Ethereum Merge Vastly Increased Stakefish’s Profile, but 25% of Its Employees Are Gone Anyway
On the very day that the Ethereum Merge dramatically elevated the importance of validators in the blockchain’s ecosystem, one of the biggest ones – stakefish – was beset with chaos.
More than 25% of its workforce, according to people familiar with the matter, was either laid off or resigned, including two senior departures: Head of Strategy and Operations Jun Soo Kim and Head of Protocols Daniel Hwang.
CoinDesk spoke with four current and former employees for this story, all of whom took issue with how the layoffs were handled. One of the employees asked not to be identified because they signed a non-disclosure agreement. In total, right when stakefish was set to rake in big rewards for securing Ethereum’s new miner-free network, eight employees were laid off and three more resigned from the company.
According to these employees and internal messages reviewed by CoinDesk, workers were not informed they would be let go from stakefish until a few days before their termination date, Sept. 15. That was also the day of the Ethereum Merge – precisely the event for which stakefish had spent years laying crucial groundwork because that day was when Ethereum officially shifted from being run by miners to validator operators like stakefish.
When asked for comment via the messaging service Telegram, Chun Wang, the CEO and founder of stakefish, wrote: “It is normal in a bear market to reduce team size and optimize costs.” He added: “Only non-tech positions are laid off. We’re still working hard to hire more developers and devops.”
Kim’s resignation in particular marks a major blow to stakefish, which offers customers the ability to help secure proof-of-stake blockchains like the newly revamped Ethereum in exchange for rewards. According to former employees, Kim, whose resignation will take effect in October, was viewed as a potential replacement for Wang and served as a sort of interim CEO whenever the company’s founder was absent.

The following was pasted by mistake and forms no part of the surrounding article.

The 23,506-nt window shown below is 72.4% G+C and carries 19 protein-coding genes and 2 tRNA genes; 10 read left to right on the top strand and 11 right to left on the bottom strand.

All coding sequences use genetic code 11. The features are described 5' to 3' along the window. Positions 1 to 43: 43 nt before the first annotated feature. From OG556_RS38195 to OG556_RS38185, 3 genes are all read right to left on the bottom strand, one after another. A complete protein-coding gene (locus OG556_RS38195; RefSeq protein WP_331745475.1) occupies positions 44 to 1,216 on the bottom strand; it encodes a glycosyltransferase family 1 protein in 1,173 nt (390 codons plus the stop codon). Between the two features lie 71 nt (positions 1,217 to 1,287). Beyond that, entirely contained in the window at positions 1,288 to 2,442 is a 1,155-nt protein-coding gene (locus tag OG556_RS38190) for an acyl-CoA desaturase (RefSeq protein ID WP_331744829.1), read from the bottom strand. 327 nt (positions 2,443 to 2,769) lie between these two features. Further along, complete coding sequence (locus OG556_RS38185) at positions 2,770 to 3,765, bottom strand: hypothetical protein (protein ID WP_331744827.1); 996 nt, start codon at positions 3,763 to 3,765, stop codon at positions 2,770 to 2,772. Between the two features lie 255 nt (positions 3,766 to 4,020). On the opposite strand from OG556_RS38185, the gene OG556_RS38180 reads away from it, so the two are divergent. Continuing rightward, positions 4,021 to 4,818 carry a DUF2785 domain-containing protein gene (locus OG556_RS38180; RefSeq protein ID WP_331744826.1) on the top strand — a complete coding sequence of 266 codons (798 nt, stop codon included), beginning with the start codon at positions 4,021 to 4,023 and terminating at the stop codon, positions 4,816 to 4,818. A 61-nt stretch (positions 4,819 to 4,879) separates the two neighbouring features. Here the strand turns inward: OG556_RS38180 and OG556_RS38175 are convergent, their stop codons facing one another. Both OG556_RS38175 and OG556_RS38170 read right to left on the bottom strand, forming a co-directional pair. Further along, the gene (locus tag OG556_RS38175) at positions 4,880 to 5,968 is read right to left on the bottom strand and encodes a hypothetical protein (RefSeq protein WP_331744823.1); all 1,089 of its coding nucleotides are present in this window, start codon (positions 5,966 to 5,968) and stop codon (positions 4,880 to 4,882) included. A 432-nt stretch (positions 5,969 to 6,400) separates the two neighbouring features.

Kim told CoinDesk that he decided to leave in order to start his own venture.
Hwang, the only member of stakefish’s senior leadership to be included in the layoffs, opted to resign rather than accept a two-week severance package, which he told CoinDesk he considered “insulting.” Another employee who spoke to CoinDesk reported having been offered the same deal. (For comparison, Coinbase, the cryptocurrency exchange that laid off 18% of its workforce earlier this year, offered its employees a minimum of 14 weeks severance pay).
Hwang said he was tipped off that he would be let go by Andrea “Dimi” Di Michele, one of his direct reports. Dimi, who was appointed as Hwang’s replacement and was one of stakefish’s longest-serving employees, resigned from the company a few days later.
“They gave, like, two days' notice,” Dimi told CoinDesk. “I don't want to throw shade on stakefish – it’s not my intention – but I think it's not fair what's going on,” he said. “In general, stakefish had a great opportunity to do something great,” he added. “I'm very disappointed.”
Ethereum’s switch from a proof-of-work to a proof-of-stake system handed the reins of the second-largest blockchain from miners to validators that “stake” ether (ETH), Ethereum's native currency, by sending it to an address on the chain where it cannot be bought or sold. Stakefish, which sets up interest-earning validators on behalf of its customers, controlled around 2% of all staked ETH at press time. It is also a major validator in other ecosystems, including Cosmos, Polkadot, Polygon and Solana.
Stakefish is based in the British Virgin Islands and has co-working spaces in Palo Alto, California, and Seoul. Most of its staff works remotely.
Wang, stakefish’s founder, co-founded F2Pool, the third-largest bitcoin (BTC) mining pool. Employees told CoinDesk the two companies frequently collaborate and share resources.
As news of the layoffs spread across stakefish, several employees took to the company’s Slack messaging platform to air their grievances around how information had been communicated to employees.
“I have to express my opinion that this layoff is implemented in a horrible way,” one employee wrote. “Keeping everything quiet makes the top management’s words untrustworthy. It only makes low morale much lower, and the employees have no idea what to expect next. Lower morale, more people will decide to go. Maybe that’s the goal?”
“I understand the decision however the implementation of this decision by those in HR has been for want of a better word horrific,” responded another employee. “Letting people know in a staggered fashion that they are to be fired with 2 days notice as if rumors and news like that does not travel sideways in a company is absolutely unbelievable.”
This employee reported hearing of the layoffs on a call with their team. “Upon further pushing we found out that people currently on this call were yet to hear that they are in fact fired, which as you can understand left us all dumbstruck,” they wrote.
“As of today 1 member of the marketing team has still not been contacted by anyone that they are to be fired tomorrow,” responded a third employee.
Danny Nelson contributed reporting.